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Lindsay Newland Bowker

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Commodities Speculation: A Cause of Food Crises? A Crime Against Humanity?

An important and credible new study, discussed at length in a recent Scientific American Article, seems to have penetrated all the hype and confusion about derivatives and about the causes of the food crises world wide that have caused famine, death, and revolt.:

http://necsi.edu/research/social/foodprices.html

The study concludes that ethanal has indeed been a major factor but also that the role of commodities market speculation is undeniable.

American and EU central banks and the biggest EU and American Banks are firmly commited to derivatives and resolutely opposed to any regulation, to any clearing houses or any changes that would fundamentally alter the current global free market in derivatives. Derivatives are an essential tool in global risk management, but if this studyis true are we allowing a systemic crime against humanity in not making least those corrections that would remove price distortions.?

Recently 10 ordinary game geeks with no background in scince and medicine solved a very complex problem in the study of HIV. . Can we do that here a TED conversations with this very important question?
Can we go beyond opinion, go beyond what we each already possess in expertise and knowldedge and become together here a global citizens collaborative seeking to understand and offer meaningful solutions to this truly critical global problem?

Can we become a collaborative of investigative journalists seeking the truth and bringing it here via links with commentary?

I think we can and I am proposing that we try. A monumental undertaking for anyone person but I believe the answer is out there in work that has alreday been done and published on the web. I think we as global citizens without a clue about global markets and murky mysteries of derivatives can penetrate this truly critical question. Can offer solutions the experts haven't come up with . I think its a great way to support Occupy Wall Street and use TED.

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    Oct 2 2011: Cara Lindsay the "food crisis" is no more than a strategy to reduce the world population by famine and hunger as a focal point to provoque war. You can consult the Lugano Report from Susan George. Beyond the hughe amount of technical data and specialist research, the strategy is clear and is conducted by the owners of the real goods (gold, silver, oil, cooper...etc.) in the sub-soil, for example in Africa or in some places in Central America. The intelligence services are training to achieve this "wars" (tutsis vs hutus is just an example) and "clean" the place to let the explotation of the very richness from the earth. Also the famine is the second rider in the apocalypse.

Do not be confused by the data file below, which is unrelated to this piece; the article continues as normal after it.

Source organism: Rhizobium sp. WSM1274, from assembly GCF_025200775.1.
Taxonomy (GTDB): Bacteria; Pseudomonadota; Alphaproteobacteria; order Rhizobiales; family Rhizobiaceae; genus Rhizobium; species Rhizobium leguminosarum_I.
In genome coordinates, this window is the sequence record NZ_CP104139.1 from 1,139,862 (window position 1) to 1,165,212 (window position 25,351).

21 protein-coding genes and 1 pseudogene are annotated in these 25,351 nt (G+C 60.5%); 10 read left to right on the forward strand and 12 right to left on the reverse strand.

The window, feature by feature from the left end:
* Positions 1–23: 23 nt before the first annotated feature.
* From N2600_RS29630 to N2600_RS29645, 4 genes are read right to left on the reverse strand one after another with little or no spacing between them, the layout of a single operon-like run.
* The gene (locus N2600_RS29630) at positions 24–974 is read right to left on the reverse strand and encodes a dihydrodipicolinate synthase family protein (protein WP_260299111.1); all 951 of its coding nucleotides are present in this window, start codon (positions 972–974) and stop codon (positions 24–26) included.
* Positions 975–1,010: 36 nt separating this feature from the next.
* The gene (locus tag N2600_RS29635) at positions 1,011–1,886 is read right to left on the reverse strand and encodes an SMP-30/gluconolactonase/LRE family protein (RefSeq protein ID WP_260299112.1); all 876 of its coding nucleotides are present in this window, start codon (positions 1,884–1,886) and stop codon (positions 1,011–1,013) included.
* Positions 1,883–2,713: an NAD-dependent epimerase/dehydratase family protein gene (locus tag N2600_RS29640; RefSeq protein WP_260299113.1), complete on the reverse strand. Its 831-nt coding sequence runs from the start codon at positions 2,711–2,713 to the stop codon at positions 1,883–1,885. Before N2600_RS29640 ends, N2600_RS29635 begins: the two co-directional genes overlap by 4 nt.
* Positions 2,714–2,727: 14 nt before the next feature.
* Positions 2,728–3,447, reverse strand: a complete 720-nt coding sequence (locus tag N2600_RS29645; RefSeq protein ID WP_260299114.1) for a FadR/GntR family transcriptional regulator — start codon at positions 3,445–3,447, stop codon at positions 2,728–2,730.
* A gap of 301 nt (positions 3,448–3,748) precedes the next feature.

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      Oct 2 2011: Hi Luigi and thanks for stopping by..I will check out the Lugano report but amd not pre disposed to the theory that there is an intentional orchestrated program to depopulate the worlds poorest nations through starvation.

      Although it dorsn't say so outright what this study and its mathmatical model say to me is that there is no intentional knowing price manipulation of food in the comdities market..seems to be more that speculation distorted futures prices in ways that weren't known or understood when sellers made their usual reference to futures in pricing food.

      And of course this study is not in any way suggesting that fixing the "pricing error" in food would end wolrd hunger. Did you see the graphs Debra Smith shared from the U.N. via link? Very interesting. Important to take note of the apparently very clear correlation between events in the commoditities market and dramatic rises in famine and hunger globally. The Caimbridge study may be over reaching in its statements about the connection beween speculation and food crises world wide but the reality of food crises wolrd wide cannot be denied..nor the trend and implications of that trend.
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      Oct 2 2011: Ah, yes..the Lugano report..a work of fiction with a lot of truth and insight. Some of what she says in the lugano report is documented in the film "Blind Spot" which points to "post peak" agricuktural production as having happened some time ago and essentially says that there is no technology ( certainly not Mionsanto's misguided genetically modified foods) that can change the fcat the world is overppulate.and not capable of sustaining more growth. The film. as i recall, assert sthat a sustainable planet requires a popluation of at least 1/3 less than we have now.

      I am not an economist but it seem sthere i sno arguement or dispute that we have reached peak agricuktural production..that we are simply capable of prodcing more food than we are already producing and in fact have undermined and are undermining our capacity globally to even sustain current food production levels.

      The Caimbridge study and the hype about it that prompted me to bring this question to TED did not speak of "post peak" agricultural production or specifically factor that into the "normal" price equlibrium in their model.

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